What makes that so marvellous to me is the knowledge that if I keep on doing those bits of reading every day, then it won’t take long (years, maybe, but not decades) to be reading comfortably in those languages.

These habits were hard in the beginning. It was particularly difficult when I hadn’t yet settled on resources that would work well for me. It took a lot of fruitless searching and experimentation before I found the system I now have in place.

But once the hard work of establishing a good habit is done, it’s not so hard. It’s just a daily little annoyance that will someday yield dividends.

School and expectations

It’s amazing how little it’s really possible to learn over the course of a semester.

A person doing a PhD takes a tiny fragment of a field and devotes years to learning about it.

A person who takes a semester-long class, by contrast, tackles an entire subfield, or even (in introductory classes) a whole field, and tries to get a sense of it.

No matter how much time we have in the day, and no matter how hard we work at it, there’s only so much that can be accomplished in four months. And it’s a very rare person indeed who has the leisure to take a single class in a semester and has no other responsibilities to worry about, let alone the discipline to stay focused within such lengths of time.

It’s a hard thing for me to remember. It’s strange to work so hard at a class and then leave it with only at best a most basic grasp of its subject matter.

There’s a part of me that such classes only make sense in the bigger context of a life devoted to continuous, endless private study.

Deferring to the experts

What’s at heart of being a philosopher rather than a sophist, of being a lover of wisdom rather than one who claims to be wise? It is the recognition of one’s own ignorance.

We shouldn’t claim to know, or assume we know, what we really don’t know. That’s what it comes down to.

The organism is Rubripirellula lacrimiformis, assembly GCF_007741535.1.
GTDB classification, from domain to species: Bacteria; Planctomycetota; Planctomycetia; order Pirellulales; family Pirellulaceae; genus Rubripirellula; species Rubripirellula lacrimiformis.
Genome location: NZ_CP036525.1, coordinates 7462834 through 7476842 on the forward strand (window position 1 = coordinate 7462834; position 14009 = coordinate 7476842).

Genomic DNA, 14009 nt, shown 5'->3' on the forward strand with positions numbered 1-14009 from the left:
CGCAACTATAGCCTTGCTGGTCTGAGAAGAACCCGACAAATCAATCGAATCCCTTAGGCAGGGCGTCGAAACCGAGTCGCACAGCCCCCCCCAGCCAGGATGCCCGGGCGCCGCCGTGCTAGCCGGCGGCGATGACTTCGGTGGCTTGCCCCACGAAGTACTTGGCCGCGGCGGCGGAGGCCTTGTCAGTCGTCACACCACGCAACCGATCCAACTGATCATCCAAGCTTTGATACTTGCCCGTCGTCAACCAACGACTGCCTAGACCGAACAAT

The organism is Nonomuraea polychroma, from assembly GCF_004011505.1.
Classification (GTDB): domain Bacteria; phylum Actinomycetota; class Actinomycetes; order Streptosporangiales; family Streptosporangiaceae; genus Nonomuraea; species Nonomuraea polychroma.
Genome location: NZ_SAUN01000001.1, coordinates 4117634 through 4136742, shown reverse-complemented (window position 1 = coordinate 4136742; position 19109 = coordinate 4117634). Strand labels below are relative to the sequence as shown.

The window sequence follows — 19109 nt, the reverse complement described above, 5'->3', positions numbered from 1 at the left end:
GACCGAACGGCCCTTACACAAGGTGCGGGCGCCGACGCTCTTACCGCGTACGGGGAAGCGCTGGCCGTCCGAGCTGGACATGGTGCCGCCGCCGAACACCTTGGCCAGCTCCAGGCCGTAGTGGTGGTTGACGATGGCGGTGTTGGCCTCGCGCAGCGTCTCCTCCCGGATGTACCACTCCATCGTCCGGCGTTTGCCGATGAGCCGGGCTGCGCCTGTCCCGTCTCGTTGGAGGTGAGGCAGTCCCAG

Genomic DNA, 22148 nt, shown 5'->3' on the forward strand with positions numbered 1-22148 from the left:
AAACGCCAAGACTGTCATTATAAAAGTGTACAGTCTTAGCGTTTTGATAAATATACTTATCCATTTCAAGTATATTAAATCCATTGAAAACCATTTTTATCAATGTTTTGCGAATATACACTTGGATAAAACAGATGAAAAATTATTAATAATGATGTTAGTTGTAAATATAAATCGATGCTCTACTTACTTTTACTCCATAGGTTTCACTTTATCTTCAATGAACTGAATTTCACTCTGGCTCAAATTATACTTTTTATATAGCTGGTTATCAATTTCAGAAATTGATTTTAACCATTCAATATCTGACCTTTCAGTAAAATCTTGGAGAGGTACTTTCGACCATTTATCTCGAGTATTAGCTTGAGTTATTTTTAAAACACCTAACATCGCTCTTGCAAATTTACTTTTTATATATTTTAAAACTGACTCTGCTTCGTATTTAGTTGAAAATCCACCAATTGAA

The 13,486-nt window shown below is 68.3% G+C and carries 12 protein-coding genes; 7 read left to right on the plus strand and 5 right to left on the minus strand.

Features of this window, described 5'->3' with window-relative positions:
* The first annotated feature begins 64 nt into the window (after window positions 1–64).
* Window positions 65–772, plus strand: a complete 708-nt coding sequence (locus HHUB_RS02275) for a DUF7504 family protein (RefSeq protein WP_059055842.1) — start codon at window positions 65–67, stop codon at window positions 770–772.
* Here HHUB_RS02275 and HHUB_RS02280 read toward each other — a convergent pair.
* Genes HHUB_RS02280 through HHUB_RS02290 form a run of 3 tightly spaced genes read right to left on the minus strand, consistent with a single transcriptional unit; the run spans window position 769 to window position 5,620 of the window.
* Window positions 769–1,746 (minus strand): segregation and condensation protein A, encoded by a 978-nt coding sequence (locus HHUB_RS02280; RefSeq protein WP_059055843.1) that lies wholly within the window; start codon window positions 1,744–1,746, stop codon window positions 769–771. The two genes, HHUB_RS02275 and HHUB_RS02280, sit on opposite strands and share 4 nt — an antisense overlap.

Thus, far and away the easiest way to spot those who are furthest from philosophy is to see if they think they know more than the experts of a field.

It is impossible to seek wisdom if we think we already have it. Ignorance of our own ignorance is the greatest barrier to the quest for wisdom, and of course in itself it is the very opposite of wisdom.

All of that seems completely sensible and unobjectionable in itself, probably. Often, though, we try hard not to think about the consequences, what it would mean if this were true.

I used to think that deferring to the experts was just a cop-out, and it confused me when so many of the most highly educated people I knew, those for whom I had the greatest respect, would grow hesitant and reluctant when asked a question that might stray from their own area of expertise, would hasten to defer to the training of their colleagues.

What I realize now, though, is that this was precisely the sign of how well they were educated, and how well their education took. Perhaps they are not philosophers, but at the very least they are not entirely lacking in the quality that is most basic and most necessary in the constitution of the philosopher. That’s more than the vast vast majority of us can honestly claim.

Now, deferring to experts doesn’t mean claiming that they’re right. It’s not that simple. At most, it means allowing that they have the best chance of being closest to the truth, but really it doesn’t even have to be that much.

Deferring to experts only means recognizing that they are not as near to ignorance, in their field of expertise, as we are.

But even that small admission requires great humility, and more good sense than most of us are able to show.